Last night we watched ‘We Were Here’, a documentary about the arrival of AIDS in San Francisco and the devastation it caused for the next 30 years. It’s impossible not to be moved by it. There is a real sense that the interviewees who lived through the epidemic are survivors of something unspeakable – the analogy of war is used several times throughout. I found myself thinking that these people were remarkable but was reminded of something I have often thought about in the past, namely about how events can conspire to force people into being ‘remarkable’. One of the interviewees notes that people were amazed that he could endure not only his own illness but the deaths of his partner and close friends in quick succession. As he observes, however, what else could he possibly do? He wanted to live. He had to. I suppose when more and more people you care about are disappearing each day the opportunities for self-pity are rare.

I was taken back to how I felt when I read Edmund White’s ‘The Farewell Symphony’, which covers the same ground. It’s the final book in a trilogy and a sense of dread slowly crept up on me as I progressed further into it. I knew AIDS was going to arrive and destroy the world of the characters I had loved for the previous few weeks. Even armed with this knowledge, however, its arrival knocked the breath from me. In a matter of pages, beloved characters have contracted a mystery illness and died and many of their friends have also fallen. There is a very real sense of a generation being wiped out. It was a hugely powerful novel that stayed with me for a long time. The cruelty of the disease was almost impossible to comprehend.

When I think about this period, I have a very strong sense of existing on a continuum of gay people. Being part of a ‘gay community’. I think we easily forget that this community was forged in adversity. It had to exist. Gay people were hated, they were attacked and then they were left to die. Closing ranks was about survival and it was the only possible response. As we now know, it led to great things. Events conspired to make many remarkable and, hell, some of them were probably remarkable already. To be a happy gay person today is to follow in the footsteps of many who fought bitter battles and to whom we should be forever thankful.

I think this response is a natural one for gay people to have when learning about this past. A correct one, even. What I’ve noticed, however, is that it can lead to a sense of nostalgia for the community that undoubtedly existed back then and a desire to re-affirm this in the present day. Around the time when ‘Milk’ was in cinemas, I saw many gay people expressing their desire to be more ‘politically involved’ (which meant gay activism) and this undoubtedly played a role in the attempts to formulate ‘gay’ responses to events in East London. Perhaps there is a sense that this is part of the continuum, part of the greater fight for equality. Undoubtedly there is a desire for belonging and to be a part of something noble, something greater than oneself.

The fact is, however, that the world has moved on. To be gay in 2012 bears absolutely no relation to what it meant in 1976. That isn’t to say that everything is fine for everybody (and clearly there are places where there is still a long way to go) but today the efforts to push a ‘gay response’ to anything which is seen to affect gay people are invariably counter-productive. We take the history and strip it of its context, leaving what tend to be overwhelmingly privileged white men claiming a sense of victimhood and seeking to exclude anyone who does not fit into/buy into this narrative. It’s about exclusion. I’ve written at length about the ‘homophobia’ controversies in East London but suffice to say that it was clear that agendas were being pushed and this historical notion of gay people under siege was exploited. There was no sense of any other politics, any other power relation, any other identity, other than a very specifically subordinate ‘gay’ one.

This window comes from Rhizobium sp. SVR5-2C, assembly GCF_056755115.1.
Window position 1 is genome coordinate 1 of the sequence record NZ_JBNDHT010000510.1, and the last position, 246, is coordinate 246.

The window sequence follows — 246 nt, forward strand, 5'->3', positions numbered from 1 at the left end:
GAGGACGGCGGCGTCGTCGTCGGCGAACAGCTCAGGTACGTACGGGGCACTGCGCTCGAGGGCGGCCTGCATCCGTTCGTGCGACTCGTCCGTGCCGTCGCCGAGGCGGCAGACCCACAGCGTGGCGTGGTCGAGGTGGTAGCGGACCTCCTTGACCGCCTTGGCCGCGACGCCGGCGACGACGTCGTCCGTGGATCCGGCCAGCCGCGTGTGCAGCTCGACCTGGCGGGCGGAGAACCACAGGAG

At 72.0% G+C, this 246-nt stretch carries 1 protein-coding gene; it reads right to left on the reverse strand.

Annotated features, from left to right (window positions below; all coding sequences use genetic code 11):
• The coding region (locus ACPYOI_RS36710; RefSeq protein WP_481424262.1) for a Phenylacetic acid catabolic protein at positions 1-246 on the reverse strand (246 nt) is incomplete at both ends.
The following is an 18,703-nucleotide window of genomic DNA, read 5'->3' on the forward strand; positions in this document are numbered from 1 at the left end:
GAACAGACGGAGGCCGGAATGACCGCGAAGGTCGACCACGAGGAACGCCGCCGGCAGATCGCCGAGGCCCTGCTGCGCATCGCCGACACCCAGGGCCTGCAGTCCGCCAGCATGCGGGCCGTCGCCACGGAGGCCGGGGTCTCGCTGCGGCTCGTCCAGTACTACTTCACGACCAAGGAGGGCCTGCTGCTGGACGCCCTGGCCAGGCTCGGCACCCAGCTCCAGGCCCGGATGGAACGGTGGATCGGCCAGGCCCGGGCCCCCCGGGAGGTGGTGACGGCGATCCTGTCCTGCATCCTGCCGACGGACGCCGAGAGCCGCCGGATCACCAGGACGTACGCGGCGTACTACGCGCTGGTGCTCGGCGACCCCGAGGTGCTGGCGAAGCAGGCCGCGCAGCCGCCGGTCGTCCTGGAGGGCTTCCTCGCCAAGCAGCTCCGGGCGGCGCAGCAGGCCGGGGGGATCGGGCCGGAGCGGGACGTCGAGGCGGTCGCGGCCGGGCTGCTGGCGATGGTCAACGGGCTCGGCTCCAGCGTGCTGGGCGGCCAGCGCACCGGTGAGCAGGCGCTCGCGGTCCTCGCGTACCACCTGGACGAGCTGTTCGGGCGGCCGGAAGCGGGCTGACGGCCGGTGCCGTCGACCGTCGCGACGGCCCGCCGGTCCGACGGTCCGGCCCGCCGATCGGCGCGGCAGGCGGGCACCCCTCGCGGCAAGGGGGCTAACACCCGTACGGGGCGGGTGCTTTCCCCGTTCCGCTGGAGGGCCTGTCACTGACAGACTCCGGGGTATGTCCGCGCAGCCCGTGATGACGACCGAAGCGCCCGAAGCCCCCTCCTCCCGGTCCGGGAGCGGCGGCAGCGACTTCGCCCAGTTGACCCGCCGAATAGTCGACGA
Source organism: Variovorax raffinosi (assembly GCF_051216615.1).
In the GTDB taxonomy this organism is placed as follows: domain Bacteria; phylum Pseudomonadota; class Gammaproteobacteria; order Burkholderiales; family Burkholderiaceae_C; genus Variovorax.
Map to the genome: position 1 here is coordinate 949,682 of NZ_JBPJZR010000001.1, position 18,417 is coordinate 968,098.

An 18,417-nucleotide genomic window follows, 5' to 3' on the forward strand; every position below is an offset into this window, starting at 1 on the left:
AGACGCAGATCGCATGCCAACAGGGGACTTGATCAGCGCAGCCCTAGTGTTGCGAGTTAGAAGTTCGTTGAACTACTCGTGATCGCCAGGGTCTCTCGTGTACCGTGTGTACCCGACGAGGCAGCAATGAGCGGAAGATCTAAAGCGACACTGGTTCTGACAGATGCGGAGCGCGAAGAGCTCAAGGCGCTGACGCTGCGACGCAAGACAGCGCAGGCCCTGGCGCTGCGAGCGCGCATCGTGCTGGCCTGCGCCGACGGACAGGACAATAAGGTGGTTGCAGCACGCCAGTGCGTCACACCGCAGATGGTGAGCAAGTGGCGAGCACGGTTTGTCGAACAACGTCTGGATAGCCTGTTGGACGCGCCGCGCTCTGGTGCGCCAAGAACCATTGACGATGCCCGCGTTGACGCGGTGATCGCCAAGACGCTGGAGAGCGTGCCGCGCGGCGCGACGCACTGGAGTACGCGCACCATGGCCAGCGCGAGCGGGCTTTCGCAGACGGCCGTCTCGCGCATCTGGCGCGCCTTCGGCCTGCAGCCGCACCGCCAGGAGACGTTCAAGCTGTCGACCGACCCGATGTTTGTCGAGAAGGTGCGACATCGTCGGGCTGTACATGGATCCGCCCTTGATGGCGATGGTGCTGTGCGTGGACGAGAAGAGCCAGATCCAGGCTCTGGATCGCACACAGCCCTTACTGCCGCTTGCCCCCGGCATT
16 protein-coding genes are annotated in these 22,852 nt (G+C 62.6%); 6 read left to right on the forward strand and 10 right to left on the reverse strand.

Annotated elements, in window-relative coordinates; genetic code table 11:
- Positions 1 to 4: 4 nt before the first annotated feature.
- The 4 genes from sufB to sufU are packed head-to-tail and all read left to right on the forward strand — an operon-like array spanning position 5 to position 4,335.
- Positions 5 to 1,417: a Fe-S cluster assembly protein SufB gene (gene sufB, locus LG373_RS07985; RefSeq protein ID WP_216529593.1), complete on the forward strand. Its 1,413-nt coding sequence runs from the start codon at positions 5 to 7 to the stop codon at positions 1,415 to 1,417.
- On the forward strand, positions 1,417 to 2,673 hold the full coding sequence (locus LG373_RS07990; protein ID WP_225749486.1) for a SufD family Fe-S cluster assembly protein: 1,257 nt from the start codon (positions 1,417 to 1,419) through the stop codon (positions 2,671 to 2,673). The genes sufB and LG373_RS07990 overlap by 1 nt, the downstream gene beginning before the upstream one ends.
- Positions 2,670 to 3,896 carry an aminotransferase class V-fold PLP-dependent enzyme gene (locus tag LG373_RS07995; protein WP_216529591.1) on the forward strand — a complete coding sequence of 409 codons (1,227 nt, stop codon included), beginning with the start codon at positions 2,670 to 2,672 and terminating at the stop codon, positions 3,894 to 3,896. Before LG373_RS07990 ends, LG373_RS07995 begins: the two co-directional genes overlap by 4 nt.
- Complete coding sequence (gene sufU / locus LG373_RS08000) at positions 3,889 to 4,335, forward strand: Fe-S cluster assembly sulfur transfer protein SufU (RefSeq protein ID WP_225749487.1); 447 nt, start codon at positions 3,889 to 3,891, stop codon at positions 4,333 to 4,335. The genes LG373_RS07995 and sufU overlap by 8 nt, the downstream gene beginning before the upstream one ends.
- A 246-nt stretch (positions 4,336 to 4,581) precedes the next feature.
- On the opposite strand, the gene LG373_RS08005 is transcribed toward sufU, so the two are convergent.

This extends into our responses to the wider world. I wrote previously about how a few positive words about homosexuality from Obama/Clinton served to completely obscure the human rights record of that administration and the grotesque National Defence Authorization Act. Wider political issues, ones that affect us as human beings and not as homosexuals, become (at best) of secondary importance. Everything must fit into the narrative that we are a community under siege.

Even amongst people who push this agenda, there seems to be little reflection anymore of what this ‘community’ actually means. At one point in ‘We Were Here’ one of the interviewees notes that he could see the gay community splintering into countless sub-cultures and he didn’t feel that he belonged to any of them. This was just before the arrival of AIDS, which pushed everyone back together. In the years since, these sub-cultures have been commodified and sold back to us and, again, they are now arguably as much about who doesn’t belong as anything else. There are specific gay identities, each with their own traits, uniforms and belief sets. They invariably involve two things: what you consume and who you sleep with. As such, the gay community is both hopelessly reduced and greatly splintered.  The wars which forced everyone together have largely been won and this has afforded the ‘freedom’ to be gay in a myriad of different ways. It’s like an identity menu, and if you don’t like any of the choices then things are going to be that bit more difficult for you.

So, there is no over-arching ‘gay community’ these days in any meaningful sense. It exists as a marketing group, yes. It exists as concurrent pockets of people who use the term to refer to their own ‘groups’. It exists as a neo-liberal identity where individualism is all and consideration of our interacting and intersecting identities, and how these relate to the world, is obscured. This is what many interpret as following in the footsteps of the generation that fought for the right to be gay and was ravaged by AIDS. Yet these people by and large wanted to be treated equally and to be treated with respect. They were forced into ghettoisation, they didn’t actively seek it out. For me, honouring the previous fights means looking outward and taking a place in society as a human being.  Actively claiming victimhood is a grave dishonour to those who came before. We respect them by being happily gay and acknowledging what this means (and what still needs to be done) but also by understanding that this is but one aspect of our being (and not necessarily the most interesting one). In 2012, ‘We Were Here’ should be a rallying cry for a recognition of our common humanity and the struggles that affect us all, not an inspiration to rush back to our boxes.